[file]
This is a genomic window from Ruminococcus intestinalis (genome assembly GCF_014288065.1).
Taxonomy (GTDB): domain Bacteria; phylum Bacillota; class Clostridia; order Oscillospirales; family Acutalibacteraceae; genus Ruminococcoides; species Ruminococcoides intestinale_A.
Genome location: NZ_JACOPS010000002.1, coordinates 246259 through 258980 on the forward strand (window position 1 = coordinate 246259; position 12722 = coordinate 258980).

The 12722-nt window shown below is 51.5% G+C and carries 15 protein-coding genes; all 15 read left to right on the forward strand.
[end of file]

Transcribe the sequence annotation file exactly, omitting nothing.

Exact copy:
This is a genomic window from Ruminococcus intestinalis (genome assembly GCF_014288065.1).
Taxonomy (GTDB): domain Bacteria; phylum Bacillota; class Clostridia; order Oscillospirales; family Acutalibacteraceae; genus Ruminococcoides; species Ruminococcoides intestinale_A.
Genome location: NZ_JACOPS010000002.1, coordinates 246259 through 258980 on the forward strand (window position 1 = coordinate 246259; position 12722 = coordinate 258980).

The 12722-nt window shown below is 51.5% G+C and carries 15 protein-coding genes; all 15 read left to right on the forward strand.